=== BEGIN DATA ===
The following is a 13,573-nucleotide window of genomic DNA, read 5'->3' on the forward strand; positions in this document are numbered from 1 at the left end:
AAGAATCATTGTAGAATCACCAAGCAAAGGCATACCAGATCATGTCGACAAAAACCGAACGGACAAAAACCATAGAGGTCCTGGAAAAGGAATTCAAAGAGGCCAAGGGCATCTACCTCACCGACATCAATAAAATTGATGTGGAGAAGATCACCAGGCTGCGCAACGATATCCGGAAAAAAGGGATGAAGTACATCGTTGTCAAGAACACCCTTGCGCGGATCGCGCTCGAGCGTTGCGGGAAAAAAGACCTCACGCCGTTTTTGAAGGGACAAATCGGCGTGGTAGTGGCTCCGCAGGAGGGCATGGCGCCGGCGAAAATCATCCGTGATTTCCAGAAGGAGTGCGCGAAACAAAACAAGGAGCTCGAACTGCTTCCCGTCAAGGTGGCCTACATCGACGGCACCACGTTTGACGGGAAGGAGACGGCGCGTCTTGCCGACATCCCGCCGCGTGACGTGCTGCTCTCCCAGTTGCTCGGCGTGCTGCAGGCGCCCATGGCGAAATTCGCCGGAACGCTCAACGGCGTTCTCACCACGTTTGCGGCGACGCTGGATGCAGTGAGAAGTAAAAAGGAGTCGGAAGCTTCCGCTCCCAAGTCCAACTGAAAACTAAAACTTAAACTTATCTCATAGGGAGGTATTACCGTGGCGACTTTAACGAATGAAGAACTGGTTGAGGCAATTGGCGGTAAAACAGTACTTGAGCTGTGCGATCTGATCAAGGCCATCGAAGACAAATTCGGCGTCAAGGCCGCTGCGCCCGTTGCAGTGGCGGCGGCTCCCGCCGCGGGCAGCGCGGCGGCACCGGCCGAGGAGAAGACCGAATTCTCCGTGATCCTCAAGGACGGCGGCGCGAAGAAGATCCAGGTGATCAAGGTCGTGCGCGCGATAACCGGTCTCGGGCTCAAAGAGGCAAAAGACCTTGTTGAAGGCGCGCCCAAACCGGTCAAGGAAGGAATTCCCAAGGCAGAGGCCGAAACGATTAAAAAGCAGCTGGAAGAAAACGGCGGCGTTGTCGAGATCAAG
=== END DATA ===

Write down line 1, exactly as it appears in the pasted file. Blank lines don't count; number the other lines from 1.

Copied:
The following is a 13,573-nucleotide window of genomic DNA, read 5'->3' on the forward strand; positions in this document are numbered from 1 at the left end: